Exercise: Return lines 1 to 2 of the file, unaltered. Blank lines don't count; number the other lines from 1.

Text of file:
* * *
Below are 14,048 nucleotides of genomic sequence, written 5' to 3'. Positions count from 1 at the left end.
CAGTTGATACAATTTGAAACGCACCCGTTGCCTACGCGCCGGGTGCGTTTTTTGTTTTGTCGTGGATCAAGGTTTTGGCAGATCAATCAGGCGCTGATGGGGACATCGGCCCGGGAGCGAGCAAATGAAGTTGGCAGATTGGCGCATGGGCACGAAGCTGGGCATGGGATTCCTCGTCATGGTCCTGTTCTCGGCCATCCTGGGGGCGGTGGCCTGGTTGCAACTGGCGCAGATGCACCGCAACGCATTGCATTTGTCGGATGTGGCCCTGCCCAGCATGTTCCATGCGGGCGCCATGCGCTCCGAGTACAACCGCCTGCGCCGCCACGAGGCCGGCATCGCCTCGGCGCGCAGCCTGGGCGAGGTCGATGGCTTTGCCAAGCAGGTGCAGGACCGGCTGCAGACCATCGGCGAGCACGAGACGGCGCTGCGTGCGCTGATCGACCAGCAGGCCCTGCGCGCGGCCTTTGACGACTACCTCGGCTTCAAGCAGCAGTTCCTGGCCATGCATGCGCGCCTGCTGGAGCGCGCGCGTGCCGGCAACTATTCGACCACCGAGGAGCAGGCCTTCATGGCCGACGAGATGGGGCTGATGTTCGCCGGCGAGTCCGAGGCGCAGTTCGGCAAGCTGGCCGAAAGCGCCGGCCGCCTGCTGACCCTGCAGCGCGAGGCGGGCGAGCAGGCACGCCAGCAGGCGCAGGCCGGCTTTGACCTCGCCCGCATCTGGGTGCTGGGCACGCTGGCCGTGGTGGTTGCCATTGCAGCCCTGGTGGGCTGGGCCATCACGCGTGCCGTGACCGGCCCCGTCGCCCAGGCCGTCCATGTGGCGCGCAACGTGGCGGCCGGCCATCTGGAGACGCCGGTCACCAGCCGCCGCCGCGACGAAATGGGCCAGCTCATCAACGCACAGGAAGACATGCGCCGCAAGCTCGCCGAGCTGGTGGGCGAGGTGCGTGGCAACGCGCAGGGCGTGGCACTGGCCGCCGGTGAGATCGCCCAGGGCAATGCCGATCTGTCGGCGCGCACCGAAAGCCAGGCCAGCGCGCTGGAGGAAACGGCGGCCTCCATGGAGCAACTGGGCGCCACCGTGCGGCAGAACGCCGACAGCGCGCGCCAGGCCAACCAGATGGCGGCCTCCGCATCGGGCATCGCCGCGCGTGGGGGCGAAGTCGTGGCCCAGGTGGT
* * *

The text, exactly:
Below are 14,048 nucleotides of genomic sequence, written 5' to 3'. Positions count from 1 at the left end.
CAGTTGATACAATTTGAAACGCACCCGTTGCCTACGCGCCGGGTGCGTTTTTTGTTTTGTCGTGGATCAAGGTTTTGGCAGATCAATCAGGCGCTGATGGGGACATCGGCCCGGGAGCGAGCAAATGAAGTTGGCAGATTGGCGCATGGGCACGAAGCTGGGCATGGGATTCCTCGTCATGGTCCTGTTCTCGGCCATCCTGGGGGCGGTGGCCTGGTTGCAACTGGCGCAGATGCACCGCAACGCATTGCATTTGTCGGATGTGGCCCTGCCCAGCATGTTCCATGCGGGCGCCATGCGCTCCGAGTACAACCGCCTGCGCCGCCACGAGGCCGGCATCGCCTCGGCGCGCAGCCTGGGCGAGGTCGATGGCTTTGCCAAGCAGGTGCAGGACCGGCTGCAGACCATCGGCGAGCACGAGACGGCGCTGCGTGCGCTGATCGACCAGCAGGCCCTGCGCGCGGCCTTTGACGACTACCTCGGCTTCAAGCAGCAGTTCCTGGCCATGCATGCGCGCCTGCTGGAGCGCGCGCGTGCCGGCAACTATTCGACCACCGAGGAGCAGGCCTTCATGGCCGACGAGATGGGGCTGATGTTCGCCGGCGAGTCCGAGGCGCAGTTCGGCAAGCTGGCCGAAAGCGCCGGCCGCCTGCTGACCCTGCAGCGCGAGGCGGGCGAGCAGGCACGCCAGCAGGCGCAGGCCGGCTTTGACCTCGCCCGCATCTGGGTGCTGGGCACGCTGGCCGTGGTGGTTGCCATTGCAGCCCTGGTGGGCTGGGCCATCACGCGTGCCGTGACCGGCCCCGTCGCCCAGGCCGTCCATGTGGCGCGCAACGTGGCGGCCGGCCATCTGGAGACGCCGGTCACCAGCCGCCGCCGCGACGAAATGGGCCAGCTCATCAACGCACAGGAAGACATGCGCCGCAAGCTCGCCGAGCTGGTGGGCGAGGTGCGTGGCAACGCGCAGGGCGTGGCACTGGCCGCCGGTGAGATCGCCCAGGGCAATGCCGATCTGTCGGCGCGCACCGAAAGCCAGGCCAGCGCGCTGGAGGAAACGGCGGCCTCCATGGAGCAACTGGGCGCCACCGTGCGGCAGAACGCCGACAGCGCGCGCCAGGCCAACCAGATGGCGGCCTCCGCATCGGGCATCGCCGCGCGTGGGGGCGAAGTCGTGGCCCAGGTGGT